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How the Wolverines can slow down Michael Penix Jr.

Michigan has its eyes set on a National Championship, but the nation’s leading passer stands in their way.

Photo by Jonathan Bachman/Getty Images
Erik Bean Erik is a lifelong Wolverines fan born and raised in West Michigan. He covers a variety of topics related to Michigan football including game analysis and recruiting.

After falling flat in the College Football Playoff semifinals the last two years, the Michigan Wolverines finally exorcised their bowl demons and defeated Alabama in the Rose Bowl to punch their ticket to the National Championship.

What awaits them in Houston is a gunslinger by the name of Michael Penix Jr. He has thrown for more than 4,500 yards this season and 35 touchdowns, and also has this year’s Joe Moore Award-winning offensive line, which has only allowed 10 sacks all season. On top of all that, Penix is surrounded by some of the most talented receivers in the nation.

The senior signal-caller has very few weaknesses, but there are things Jesse Minter’s squad can do to limit his production. Here are few ways Michigan can limit Penix’s production.

Get in the backfield

It goes without saying, but getting pressure on any quarterback and making him uncomfortable often results in bad passes. Fortunately for Penix, his offensive line has done an excellent job keeping him upright.

If Michigan is to slow down Washington’s offense, it’ll start up front. In Michigan’s victory over Alabama, the defensive line’s ability to get after Jalen Milroe alleviated a lot of pressure on the secondary. Penix’s arm strength is capable of beating coverages, meaning the pendulum swings in Washington’s favor the longer it takes Michigan’s defense to get pressure. Penix is a much more experienced quarterback than Milroe and will be harder to rattle, especially with good protection.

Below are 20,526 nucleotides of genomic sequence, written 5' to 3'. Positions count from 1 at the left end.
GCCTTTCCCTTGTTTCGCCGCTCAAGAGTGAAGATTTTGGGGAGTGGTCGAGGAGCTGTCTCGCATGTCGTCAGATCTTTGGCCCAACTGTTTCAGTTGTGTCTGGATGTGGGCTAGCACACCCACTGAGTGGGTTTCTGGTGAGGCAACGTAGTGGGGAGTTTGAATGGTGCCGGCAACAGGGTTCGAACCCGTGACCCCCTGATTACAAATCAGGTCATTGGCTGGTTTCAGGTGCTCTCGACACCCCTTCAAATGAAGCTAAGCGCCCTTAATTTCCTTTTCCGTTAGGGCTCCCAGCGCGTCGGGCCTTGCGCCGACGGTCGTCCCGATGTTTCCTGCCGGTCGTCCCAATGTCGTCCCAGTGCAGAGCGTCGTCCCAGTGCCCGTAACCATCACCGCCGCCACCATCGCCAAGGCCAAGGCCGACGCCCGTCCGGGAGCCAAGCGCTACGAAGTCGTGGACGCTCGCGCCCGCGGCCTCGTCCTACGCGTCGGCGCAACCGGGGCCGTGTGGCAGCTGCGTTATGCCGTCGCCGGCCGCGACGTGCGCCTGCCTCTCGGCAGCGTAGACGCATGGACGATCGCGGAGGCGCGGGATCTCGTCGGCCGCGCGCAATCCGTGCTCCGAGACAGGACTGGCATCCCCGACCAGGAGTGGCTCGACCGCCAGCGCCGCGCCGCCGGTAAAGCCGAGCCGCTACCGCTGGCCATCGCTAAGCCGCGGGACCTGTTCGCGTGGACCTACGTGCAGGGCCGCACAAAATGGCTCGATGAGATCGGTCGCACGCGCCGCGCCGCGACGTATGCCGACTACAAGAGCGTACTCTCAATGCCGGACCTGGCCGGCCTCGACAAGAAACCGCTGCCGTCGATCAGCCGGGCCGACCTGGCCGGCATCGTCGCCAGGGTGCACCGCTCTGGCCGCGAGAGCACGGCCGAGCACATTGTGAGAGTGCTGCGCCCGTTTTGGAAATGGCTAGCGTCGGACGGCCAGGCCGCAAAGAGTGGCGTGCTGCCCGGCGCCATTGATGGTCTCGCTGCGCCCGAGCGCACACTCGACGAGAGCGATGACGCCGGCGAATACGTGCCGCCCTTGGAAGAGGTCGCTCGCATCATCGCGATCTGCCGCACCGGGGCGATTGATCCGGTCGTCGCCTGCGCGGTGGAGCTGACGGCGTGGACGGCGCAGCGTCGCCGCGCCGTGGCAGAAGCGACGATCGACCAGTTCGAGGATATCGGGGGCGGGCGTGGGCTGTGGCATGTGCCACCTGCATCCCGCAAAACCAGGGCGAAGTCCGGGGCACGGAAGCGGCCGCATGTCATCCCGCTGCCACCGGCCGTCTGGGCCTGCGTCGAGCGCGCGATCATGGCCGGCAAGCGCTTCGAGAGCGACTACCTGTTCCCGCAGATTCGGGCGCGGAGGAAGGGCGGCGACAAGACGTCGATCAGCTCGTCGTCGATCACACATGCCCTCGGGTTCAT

Penix also has excellent pocket presence and is mobile enough to buy more time or move the sticks with his feet when needed. Minter will need to be crafty in how he designs blitzes in order to quickly get to Penix. If Michigan allows him to sit in the pocket and go through his reads, it will be a long night for the defense.

Spy the check down

Penix’s highlight reel is filled with long explosive passes where Rome Odunze and Ja’Lynn Polk are making acrobatic catches. What flies under the radar is what Penix does when the big play isn’t there.

He has learned throughout his college career to take what the defense gives you. In their close contests this year, Penix regularly dumped off short passes to a check down when his receivers weren’t gaining separation down the field.

Washington’s bread and butter is getting its playmakers in the open field. There are times the Huskies will have Odunze or Polk set up as a check down or bubble screen, hoping it will give them room to work after the catch. If star running back Dillon Johnson suits up — he suffered an injury against Texas — he will likely be used in the passing game as well. With how prolific the Huskies’ passing attack is, there is no reason for them to go away from it now.

Washington’s design to regularly have a check down available if the big play isn’t there has neutralized good defense in the secondary on many occasions. Michigan has the speed in players such as Rod Moore and Mike Sainristil to close quickly on those guys, and their open-field tackling will be tested in this one.

Keep Penix off the field

The best strategy the Wolverines could have against Washington is long, time-burning drives when J.J. McCarthy and company have the ball. Washington has an underwhelming defense and has given up a lot of yards this season, especially through the air. Although running the ball is more of their forte, the Wolverines are much more balanced this season.

The Wolverines finally get a healthy Blake Corum in the postseason and will likely lean on him heavily. When Michigan has needed him the most, he has shown up in big ways.

Washington relies on a high-flying offense to score fast. The Wolverines got in a hole early against TCU last season and was forced into that style of football, and we know how that worked out. Michigan will need to start fast, and then lean on its run game and defense. If the Wolverines can take the lead early and set the tone in the ground game, it’ll give the defense ample time to rest and prepare for what will be exhausting drives against a team whose strength is speed.

The Wolverines have the size and strength to win the battle in the trenches, and the speed to keep up with Washington’s offense. The Wolverines need to stay fresh and keep Penix off the field as much as possible. If Michigan is able to do that, its chances of hoisting the championship trophy in Houston are pretty good.